(1923 – 1983)
Sonata Concertante (1956)
(1875 – 1937)
Perpetuum mobile: Allegro
(1863 – 1937)
Sonata, E Minor, op. 27 (1918)
Bewegt, mit Empfindung(Allegro espressivo)
Sehr breit und ausdrucksvoll (Adagio, quasi fantasia)
Ausserst schwungvoll und feurig
(1943 - )
Imaginary Variations, op. 114 (2010)
(First performances; written for Janet Packer)
(1898 - 1994)
Rondo Variato, F Major (1945)
Allegro con spirito
(1862 - 1918)
Sonata, G (1917)
Intermède: Fantasque et léger
Finale: Très animé
(1863 - 1937)
Sonata, D Major, op. 36 (1900)
Andante non troppo - Allegretto un poco agitato
The four works on this evening’s program span 110 years, beginning with an eloquent composition completed less than two years ago, and concluding with a radiant work of late 19th-century Romanticism. Between these we hear a sparkling gem of 20th-century neo-classicism and one of the late masterpieces of Claude Debussy.
Imaginary Variations was composed in 2010 for Janet Packer by one of Europe’s foremost living composers, Krzysztof Meyer. Commissioned by Ms. Packer through Pro Violino Foundation, Imaginary Variations is a 20-minute work inspired by the wide range of timbres and dynamics possible between violin and piano. We are privileged to hear this deeply expressive and powerfully moving work of our own time in one of its premiere performances.
Composed 62 years earlier, the six-minute Rondo Variato of Vittorio Rieti was the composer’s favorite of his violin-and-piano compositions. Its ebullient melodic lines are often supported by poignant harmonies, creating an atmosphere of good humor tempered by occasional wistfulness. A true cosmopolitan, Vittorio Rieti was born in Egypt in 1898 into an Italian-Jewish family, lived in Paris between the World Wars, and immigrated to New York City in 1940. In his later years he was a close friend of Janet Packer, for whom he wrote a violin concerto at the age of 93.
Claude Debussy’s beloved Sonata for Violin and Piano provides an exhilarating conclusion to the first half of the program. The master’s final composition, it is also the last work he performed in public, just six months before his death in March 1918. Debussy’s titles for the three movements - Lively, Fantastic, and Animated – indicate that, though terminally ill, his spirit remained vibrant and life-affirming.
A single work comprises the second half of tonight’s program, Gabriel Pierné’s marvelous and rarely heard Sonata for Piano and Violin, completed just days before the close of the 19th century. Only 23 minutes in length, the music is passionate while evoking a French suavity both earnest and appealing. The second movement, not truly a slow movement, has the innocent charm of a folk melody, while the outer movements abound in rhythmic energy and élan.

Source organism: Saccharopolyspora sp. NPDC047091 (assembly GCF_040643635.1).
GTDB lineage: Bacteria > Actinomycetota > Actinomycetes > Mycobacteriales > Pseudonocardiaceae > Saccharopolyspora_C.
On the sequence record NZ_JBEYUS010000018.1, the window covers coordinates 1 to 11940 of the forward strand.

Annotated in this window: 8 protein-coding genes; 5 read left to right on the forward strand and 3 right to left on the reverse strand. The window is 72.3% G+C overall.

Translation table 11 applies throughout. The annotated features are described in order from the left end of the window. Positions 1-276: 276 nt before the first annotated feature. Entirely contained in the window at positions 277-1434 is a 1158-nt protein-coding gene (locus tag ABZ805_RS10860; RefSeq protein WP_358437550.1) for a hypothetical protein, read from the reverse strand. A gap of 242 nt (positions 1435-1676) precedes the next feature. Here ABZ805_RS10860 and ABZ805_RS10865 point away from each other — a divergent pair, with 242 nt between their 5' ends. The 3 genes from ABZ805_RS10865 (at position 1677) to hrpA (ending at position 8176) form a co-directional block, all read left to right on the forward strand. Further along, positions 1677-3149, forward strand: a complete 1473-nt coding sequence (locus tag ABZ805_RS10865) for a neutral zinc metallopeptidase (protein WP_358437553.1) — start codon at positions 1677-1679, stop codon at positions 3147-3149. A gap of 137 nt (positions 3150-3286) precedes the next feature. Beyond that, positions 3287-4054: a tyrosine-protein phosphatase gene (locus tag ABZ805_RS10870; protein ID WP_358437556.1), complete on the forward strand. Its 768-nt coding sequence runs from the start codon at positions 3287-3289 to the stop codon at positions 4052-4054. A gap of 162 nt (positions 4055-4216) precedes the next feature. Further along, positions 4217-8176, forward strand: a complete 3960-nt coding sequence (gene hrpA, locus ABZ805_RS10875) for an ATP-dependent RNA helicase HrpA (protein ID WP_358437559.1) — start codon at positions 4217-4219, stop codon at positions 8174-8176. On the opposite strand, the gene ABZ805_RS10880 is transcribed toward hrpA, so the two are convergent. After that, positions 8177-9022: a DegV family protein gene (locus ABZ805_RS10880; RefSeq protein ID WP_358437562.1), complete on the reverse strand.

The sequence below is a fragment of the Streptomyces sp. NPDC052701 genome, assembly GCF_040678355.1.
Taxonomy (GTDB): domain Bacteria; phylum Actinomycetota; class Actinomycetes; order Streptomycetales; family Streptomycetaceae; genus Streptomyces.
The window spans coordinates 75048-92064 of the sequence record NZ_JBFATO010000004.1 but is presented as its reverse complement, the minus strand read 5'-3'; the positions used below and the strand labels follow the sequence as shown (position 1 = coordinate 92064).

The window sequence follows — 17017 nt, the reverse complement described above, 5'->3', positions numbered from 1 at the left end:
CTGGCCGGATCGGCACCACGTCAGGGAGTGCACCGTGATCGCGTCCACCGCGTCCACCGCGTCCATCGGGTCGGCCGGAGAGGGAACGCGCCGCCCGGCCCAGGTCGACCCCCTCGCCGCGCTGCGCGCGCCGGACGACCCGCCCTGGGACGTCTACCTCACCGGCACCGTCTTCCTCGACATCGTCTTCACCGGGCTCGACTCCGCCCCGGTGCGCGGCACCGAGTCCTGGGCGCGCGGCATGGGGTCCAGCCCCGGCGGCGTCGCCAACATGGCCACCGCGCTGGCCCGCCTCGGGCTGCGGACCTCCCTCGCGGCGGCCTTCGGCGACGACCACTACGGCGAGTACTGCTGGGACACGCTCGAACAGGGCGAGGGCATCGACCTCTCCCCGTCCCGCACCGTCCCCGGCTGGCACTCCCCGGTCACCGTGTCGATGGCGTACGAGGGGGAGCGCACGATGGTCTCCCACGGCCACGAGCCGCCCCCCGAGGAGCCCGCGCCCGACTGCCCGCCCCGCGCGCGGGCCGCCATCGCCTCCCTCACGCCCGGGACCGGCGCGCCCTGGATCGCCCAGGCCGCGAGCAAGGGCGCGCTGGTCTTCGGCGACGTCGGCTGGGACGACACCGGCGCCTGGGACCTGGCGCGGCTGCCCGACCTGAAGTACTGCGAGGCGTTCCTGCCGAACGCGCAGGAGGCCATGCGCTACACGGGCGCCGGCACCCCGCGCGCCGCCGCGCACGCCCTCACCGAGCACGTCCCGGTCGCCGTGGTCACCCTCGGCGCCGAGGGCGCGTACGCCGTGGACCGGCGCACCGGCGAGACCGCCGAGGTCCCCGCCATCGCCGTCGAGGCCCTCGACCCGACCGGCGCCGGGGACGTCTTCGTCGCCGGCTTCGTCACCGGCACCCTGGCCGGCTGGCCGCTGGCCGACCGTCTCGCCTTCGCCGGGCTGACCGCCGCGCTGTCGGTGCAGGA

Krzysztof Meyer: Imaginary Variations, op. 114 (2010)
Notes by Krzysztof Meyer
Vittorio Rieti: Rondo Variato, F (1945)
Notes by Samuel Rechtoris
Claude Debussy: Sonata, G (1917)
Notes by Joel Sheveloff
Gabriel Pierné: Sonata, D, op. 36 (1900)
Notes by Gail Woldu
LUDWIG VAN BEETHOVEN
(1770 - 1827)
Sonata, C Minor, Op. 30 No. 2 (1802)
Allegro con brio
(1914 - 1962)
Moderato - Allegro moderato, giusto
Lento con moto
(1797 - 1828)
Fantasie, C Major, D. 934, op. 159 (1827)
Andante molto – Allegretto
Tempo I – Allegro vivace – Allegretto – Presto
Two masterworks of the piano-violin repertoire form the pillars of this program. Though completed within twenty-five years of each other, when Beethoven and Schubert were each barely over 30 years of age and residing in Vienna, each work displays the unique stylistic and temperamental qualities of its composer.
The four movements of Beethoven’s familiar Sonata in C Minor, op. 30 no. 2, which opens the program, could not be more contrasting. The first movement’s mystery and excitement are followed by a tender slow movement, a witty Scherzo, and a robust finale with a whirlwind ending. The sublime second movement is in the richly resonant key of A-flat major, the same key Schubert chooses for the variations of his Fantasie, to be heard later in this program.
Listeners may be surprised to hear similarities between the Beethoven sonata and the next work on the program, composed in Boston 144 years later, the Sonata for Violin and Piano (1946) of Irving Fine. With its clear articulation, buoyant motives tossed between violin and piano, and rhythmically driving, yet varied, accentual patterns, this youthful neo-classical work acknowledges a debt to Beethoven while reminding today’s listener of the composer’s mentors, Stravinsky and Copland.
Schubert’s remarkable C-major Fantasie fills the entire second half of the program. Ever popular, exquisitely beautiful, yet an incredibly difficult tour de force for both performers, it lures us back into a more intimate world where we appreciate subtle shadings of dynamics and nuances of time. In four sections played without interruption, we are led through an ethereal four-minute opening of shimmering piano tremolos and silken violin lines, followed by a spirited minor-key section, a leisurely theme with increasingly virtuosic variations based on Schubert’s popular song “Sei mir gegrusst,” and a rousing finale. How magical is the return of the gentle song theme just before the fireworks of the conclusion!
As Schubert’s Fantasie comes to an end, we realize that our evening, which began with the turbulent drama of Beethoven in C Minor, has concluded with the triumphant radiance of Schubert in C Major.